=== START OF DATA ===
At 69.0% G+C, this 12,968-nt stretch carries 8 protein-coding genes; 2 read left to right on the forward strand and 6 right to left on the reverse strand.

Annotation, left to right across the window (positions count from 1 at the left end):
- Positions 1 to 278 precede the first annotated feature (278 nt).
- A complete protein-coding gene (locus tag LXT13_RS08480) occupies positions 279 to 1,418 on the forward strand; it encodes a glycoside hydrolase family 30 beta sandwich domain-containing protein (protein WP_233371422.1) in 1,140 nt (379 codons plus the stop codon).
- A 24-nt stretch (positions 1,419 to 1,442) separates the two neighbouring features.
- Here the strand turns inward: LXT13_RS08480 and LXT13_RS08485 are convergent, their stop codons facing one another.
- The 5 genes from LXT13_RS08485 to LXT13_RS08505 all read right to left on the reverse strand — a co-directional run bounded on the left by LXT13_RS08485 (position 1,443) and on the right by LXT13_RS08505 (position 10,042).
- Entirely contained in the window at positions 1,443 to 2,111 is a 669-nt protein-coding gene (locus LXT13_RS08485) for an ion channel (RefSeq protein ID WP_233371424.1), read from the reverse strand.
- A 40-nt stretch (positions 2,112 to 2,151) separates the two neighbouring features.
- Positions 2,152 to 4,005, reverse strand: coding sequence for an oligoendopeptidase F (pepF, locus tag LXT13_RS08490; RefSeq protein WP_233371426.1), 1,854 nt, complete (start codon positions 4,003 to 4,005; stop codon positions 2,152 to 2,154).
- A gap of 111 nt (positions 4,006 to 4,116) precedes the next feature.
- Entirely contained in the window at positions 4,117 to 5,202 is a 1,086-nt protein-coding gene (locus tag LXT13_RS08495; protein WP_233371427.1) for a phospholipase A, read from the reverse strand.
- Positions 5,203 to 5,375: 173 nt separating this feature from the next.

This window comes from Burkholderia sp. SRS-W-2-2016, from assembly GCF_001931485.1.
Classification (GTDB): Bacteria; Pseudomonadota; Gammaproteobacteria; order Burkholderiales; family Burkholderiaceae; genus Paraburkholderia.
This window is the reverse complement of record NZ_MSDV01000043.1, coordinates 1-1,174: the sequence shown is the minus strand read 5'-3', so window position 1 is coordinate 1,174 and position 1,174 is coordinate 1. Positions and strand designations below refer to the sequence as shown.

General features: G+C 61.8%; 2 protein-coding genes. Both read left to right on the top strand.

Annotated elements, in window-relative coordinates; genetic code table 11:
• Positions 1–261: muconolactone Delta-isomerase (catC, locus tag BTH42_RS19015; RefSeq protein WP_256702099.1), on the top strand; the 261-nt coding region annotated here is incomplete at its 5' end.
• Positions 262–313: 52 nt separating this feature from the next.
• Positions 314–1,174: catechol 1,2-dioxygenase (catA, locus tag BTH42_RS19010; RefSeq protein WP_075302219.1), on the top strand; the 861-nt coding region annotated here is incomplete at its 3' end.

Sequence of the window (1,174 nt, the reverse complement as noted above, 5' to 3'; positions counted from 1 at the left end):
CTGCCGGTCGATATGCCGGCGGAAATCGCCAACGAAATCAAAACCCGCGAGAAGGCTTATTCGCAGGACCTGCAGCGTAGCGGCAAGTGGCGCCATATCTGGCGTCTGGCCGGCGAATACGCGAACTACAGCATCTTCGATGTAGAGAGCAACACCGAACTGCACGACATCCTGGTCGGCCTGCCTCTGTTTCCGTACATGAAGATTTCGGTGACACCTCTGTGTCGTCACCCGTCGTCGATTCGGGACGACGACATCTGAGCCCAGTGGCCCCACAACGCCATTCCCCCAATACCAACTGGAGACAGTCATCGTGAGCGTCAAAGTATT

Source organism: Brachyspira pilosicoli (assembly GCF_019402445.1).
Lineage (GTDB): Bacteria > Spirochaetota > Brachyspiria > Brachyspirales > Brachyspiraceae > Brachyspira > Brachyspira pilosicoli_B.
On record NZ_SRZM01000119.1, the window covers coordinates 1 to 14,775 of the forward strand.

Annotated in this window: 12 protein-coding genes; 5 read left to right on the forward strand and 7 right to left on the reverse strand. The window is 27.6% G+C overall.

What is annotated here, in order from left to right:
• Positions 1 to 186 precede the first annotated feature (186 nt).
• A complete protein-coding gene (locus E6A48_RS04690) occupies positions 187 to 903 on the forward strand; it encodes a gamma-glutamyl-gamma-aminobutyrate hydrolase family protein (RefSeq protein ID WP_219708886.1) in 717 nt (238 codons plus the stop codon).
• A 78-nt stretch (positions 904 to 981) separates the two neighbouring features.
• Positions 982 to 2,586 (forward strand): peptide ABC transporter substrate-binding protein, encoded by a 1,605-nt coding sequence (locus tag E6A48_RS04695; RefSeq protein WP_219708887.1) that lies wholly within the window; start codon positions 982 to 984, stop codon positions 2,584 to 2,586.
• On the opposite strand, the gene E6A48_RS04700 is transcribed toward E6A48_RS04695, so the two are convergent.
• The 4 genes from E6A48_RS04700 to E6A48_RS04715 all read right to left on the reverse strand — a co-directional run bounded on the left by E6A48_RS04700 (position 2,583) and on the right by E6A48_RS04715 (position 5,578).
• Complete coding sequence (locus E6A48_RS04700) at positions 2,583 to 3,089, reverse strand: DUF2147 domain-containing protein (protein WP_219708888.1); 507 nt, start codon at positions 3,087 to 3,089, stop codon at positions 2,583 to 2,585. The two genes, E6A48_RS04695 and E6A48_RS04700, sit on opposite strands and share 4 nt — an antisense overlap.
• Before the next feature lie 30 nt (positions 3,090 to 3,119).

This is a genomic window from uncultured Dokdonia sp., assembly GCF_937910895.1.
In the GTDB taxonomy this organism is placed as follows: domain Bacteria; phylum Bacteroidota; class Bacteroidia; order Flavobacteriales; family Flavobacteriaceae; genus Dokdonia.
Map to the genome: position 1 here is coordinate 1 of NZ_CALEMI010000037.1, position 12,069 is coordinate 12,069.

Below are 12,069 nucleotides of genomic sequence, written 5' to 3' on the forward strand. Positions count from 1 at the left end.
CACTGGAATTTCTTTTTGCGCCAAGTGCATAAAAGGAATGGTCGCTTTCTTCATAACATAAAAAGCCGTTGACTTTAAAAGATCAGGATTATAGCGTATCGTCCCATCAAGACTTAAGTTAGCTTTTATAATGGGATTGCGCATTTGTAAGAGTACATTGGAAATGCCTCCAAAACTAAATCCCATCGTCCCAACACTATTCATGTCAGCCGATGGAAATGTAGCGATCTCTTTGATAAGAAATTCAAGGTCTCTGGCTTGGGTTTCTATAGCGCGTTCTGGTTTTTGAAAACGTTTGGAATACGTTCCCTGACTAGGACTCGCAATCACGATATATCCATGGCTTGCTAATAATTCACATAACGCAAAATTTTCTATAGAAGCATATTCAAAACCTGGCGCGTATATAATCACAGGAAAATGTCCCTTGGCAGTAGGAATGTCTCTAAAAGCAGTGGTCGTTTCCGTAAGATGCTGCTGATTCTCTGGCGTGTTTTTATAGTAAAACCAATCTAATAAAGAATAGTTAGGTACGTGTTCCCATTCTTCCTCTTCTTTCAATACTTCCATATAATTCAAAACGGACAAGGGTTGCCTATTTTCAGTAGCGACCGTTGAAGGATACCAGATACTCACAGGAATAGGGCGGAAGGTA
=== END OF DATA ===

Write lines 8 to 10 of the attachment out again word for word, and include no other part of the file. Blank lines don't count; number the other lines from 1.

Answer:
- Entirely contained in the window at positions 1,443 to 2,111 is a 669-nt protein-coding gene (locus LXT13_RS08485) for an ion channel (RefSeq protein ID WP_233371424.1), read from the reverse strand.
- A 40-nt stretch (positions 2,112 to 2,151) separates the two neighbouring features.
- Positions 2,152 to 4,005, reverse strand: coding sequence for an oligoendopeptidase F (pepF, locus tag LXT13_RS08490; RefSeq protein WP_233371426.1), 1,854 nt, complete (start codon positions 4,003 to 4,005; stop codon positions 2,152 to 2,154).